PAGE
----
An integral part of the betch lifestyle is #179 expensive workout clothes. These essential items pair perfectly with our expensive workouts: spinning, barre class, bikram, etc. There are plenty of lower priced brands that will meet your fitness needs, but that’s like talking yourself out of a designer purse just because a no-name purse still fits all your belongings. If you’re going to buy worthwhile workout apparel that can withstand multiple workouts a week, you might as well get something that is flattering and with a logo everyone can recognize. And yes, assholes, I’m referring to Lululemon: the be-all-end-all in fitness apparel.
You can’t go to a mall, college campus or even watch a Bravo show without being inundated by the Lulu logo. Yes, it flatters most body types (key word: most), it makes you seem more active than you probably are and it actually is pretty durable when it comes to frequent workouts. However, despite these things, there is something else that gives the store its popularity. It’s fucking addictive. Maybe it’s the incense, maybe it’s the cultish, propaganda-esque sayings printed on their reusable bags, or maybe it’s the overly helpful, way-too-smiley staff who are secretly hexing you while discussing the sports bra support levels. Whatever it is, no one is immune and the addiction starts setting in after your first purchase.
After losing your Lulu virginity, it’s nearly impossible to go back. My Nike running shorts and Under Armour crops (high school and early college essentials) slowly began making their way to the bottom of my dresser and eventually out of my life completely. There’s no comparison to the sensation you feel the first time you slip on a pair of Wunder Under crops or the wave of comfort you feel when squeezing into a sports bra that keeps your boobs perfectly safe and secure. It’s a beautiful thing.
Not long after your first encounter, you’ll start to develop thoughts and feelings that may border on irrational. You may find yourself justifying trips to your closest Lulu because you need a headband or wanted to check the price of water bottles. Once there, you start listing off reasons why another pair of yoga pants is not only necessary but vital to your health and wellbeing. You may also begin rationalizing with yourself as to why a new top is definitely worth the $68 (it’s sweat resistant, has a built in bra…it really is a fucking bargain.) Really though, you’d be an idiot if you didn’t get it.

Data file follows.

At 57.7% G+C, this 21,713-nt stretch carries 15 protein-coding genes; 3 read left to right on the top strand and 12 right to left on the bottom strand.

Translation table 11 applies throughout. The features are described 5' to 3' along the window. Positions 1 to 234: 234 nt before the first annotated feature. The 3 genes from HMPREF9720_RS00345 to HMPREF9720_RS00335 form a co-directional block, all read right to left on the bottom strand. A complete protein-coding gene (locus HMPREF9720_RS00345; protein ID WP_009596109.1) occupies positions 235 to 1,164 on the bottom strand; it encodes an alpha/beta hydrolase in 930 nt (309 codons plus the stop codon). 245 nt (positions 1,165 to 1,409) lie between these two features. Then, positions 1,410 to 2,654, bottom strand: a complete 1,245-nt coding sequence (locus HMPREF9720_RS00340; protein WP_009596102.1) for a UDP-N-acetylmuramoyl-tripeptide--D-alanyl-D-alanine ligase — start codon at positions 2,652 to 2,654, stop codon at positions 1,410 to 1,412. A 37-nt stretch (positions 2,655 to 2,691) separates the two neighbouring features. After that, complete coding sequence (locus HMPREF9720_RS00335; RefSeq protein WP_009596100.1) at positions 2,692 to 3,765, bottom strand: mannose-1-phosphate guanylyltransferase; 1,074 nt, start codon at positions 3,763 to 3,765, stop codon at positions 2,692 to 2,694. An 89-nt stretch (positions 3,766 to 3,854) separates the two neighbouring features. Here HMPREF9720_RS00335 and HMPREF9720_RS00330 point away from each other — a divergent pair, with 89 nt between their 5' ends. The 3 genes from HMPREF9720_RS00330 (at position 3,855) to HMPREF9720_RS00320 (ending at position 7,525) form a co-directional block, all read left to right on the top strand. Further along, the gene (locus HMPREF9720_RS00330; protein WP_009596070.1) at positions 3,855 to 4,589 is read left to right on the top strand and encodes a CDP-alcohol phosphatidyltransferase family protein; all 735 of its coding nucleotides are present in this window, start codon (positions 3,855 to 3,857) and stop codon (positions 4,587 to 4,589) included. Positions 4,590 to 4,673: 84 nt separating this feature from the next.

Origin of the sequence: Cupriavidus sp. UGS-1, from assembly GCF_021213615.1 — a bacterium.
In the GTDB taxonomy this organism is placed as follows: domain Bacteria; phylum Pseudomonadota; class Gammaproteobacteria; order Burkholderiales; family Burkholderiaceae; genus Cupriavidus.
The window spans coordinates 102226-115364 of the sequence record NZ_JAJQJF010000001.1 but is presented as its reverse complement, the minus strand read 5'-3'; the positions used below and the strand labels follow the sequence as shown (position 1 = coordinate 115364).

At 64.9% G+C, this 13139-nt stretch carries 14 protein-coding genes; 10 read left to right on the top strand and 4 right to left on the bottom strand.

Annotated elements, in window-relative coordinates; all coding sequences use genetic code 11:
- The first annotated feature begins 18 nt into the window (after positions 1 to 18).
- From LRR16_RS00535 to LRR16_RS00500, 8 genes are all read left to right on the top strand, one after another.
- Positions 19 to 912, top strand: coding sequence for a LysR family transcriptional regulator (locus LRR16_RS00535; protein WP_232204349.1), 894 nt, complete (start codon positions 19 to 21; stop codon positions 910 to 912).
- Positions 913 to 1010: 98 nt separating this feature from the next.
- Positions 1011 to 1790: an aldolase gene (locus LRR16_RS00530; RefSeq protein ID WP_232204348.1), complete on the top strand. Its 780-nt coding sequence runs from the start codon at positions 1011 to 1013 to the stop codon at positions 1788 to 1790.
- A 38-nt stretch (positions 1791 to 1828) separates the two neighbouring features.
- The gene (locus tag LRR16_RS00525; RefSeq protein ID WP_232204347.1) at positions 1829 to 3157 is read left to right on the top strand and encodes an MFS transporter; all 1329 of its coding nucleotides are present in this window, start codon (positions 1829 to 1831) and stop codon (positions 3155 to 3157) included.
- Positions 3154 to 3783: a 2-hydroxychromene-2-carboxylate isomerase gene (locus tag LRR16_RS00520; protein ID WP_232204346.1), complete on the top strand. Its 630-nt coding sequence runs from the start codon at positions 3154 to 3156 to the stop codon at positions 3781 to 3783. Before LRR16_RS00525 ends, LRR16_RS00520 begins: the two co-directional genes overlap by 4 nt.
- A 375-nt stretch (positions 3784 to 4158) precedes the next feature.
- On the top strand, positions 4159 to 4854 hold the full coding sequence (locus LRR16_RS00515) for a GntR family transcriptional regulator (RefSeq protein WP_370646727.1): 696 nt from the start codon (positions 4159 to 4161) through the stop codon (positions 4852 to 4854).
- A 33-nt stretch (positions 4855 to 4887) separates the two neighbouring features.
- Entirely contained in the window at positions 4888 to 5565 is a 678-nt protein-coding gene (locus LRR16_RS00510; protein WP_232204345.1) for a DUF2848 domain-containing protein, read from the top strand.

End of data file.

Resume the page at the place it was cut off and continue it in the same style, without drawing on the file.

OK, now your addiction is in full swing. You’re starting to forget about items you bought there last month. You have more headbands than you can count (this is mainly because you keep trying different styles because they never stay on your head during workouts). That vinyasa scarf pattern screams 2013, so it’s basically useless. Lululemon has become your equivalent to a 6th grade boy’s Pokémon cards and you’ve gotta have ‘em all.
It’s only a matter of time before your addiction goes from full-on to full-on luon (just like your favorite pair of yoga pants). Normal clothes just don’t do it anymore. You start to risk your professionalism and possibly your entire career by showing up to work wearing strictly Lulu. Your excuse of “I’m working out after this” will only mislead them for so long. It also starts affecting your social life. When asked to go out on Saturday night, your decision is based entirely on your ability (or lack thereof) to be let into a club while wearing Lulu leggings. You could also go as far as to argue that your new sports bra could definitely double as a crop top.
Denial is a huge part of this addiction. Your parents and/or credit card company may start harassing you about the “absolutely ridiculous” (their words, not mine) amount of their money you are spending at “Lululemons” (lol, Mom). This is when you start to becomes aware of your addiction. Whether you are forced to this point via an intervention or come to it yourself (after weighing the pros and cons of whoring yourself out), you have to start looking for a way out. Next thing you know, you’re browsing the discount racks at Academy or the Target active wear department trying to fill the Omega-shaped whole in your heart, but nothing does.
The only option is to set up a recovery plan, and the best way to do this is to limit your new purchases and stretch out the use of your current Lulu belongings. You also might need to set a few ground rules. Feel free to use the list below:
1. Love your Lulu- don’t wash it with towels and NEVER put it in the dryer
2. Avoid headbands
3. One scarf (ok maybe two): these are a slippery slope and you can wind up with five before you know it.
4. No pattern repeats: people won’t fully appreciate the two separate pieces and will think you’re just wearing the same thing twice
5. Get versatile/non season-specific items: Those bright pink crops won’t fare well in winter.
**If you are blessed with a trust fund and/or irresponsible parents, none of these rules apply. Buy everything. Also, I hate you.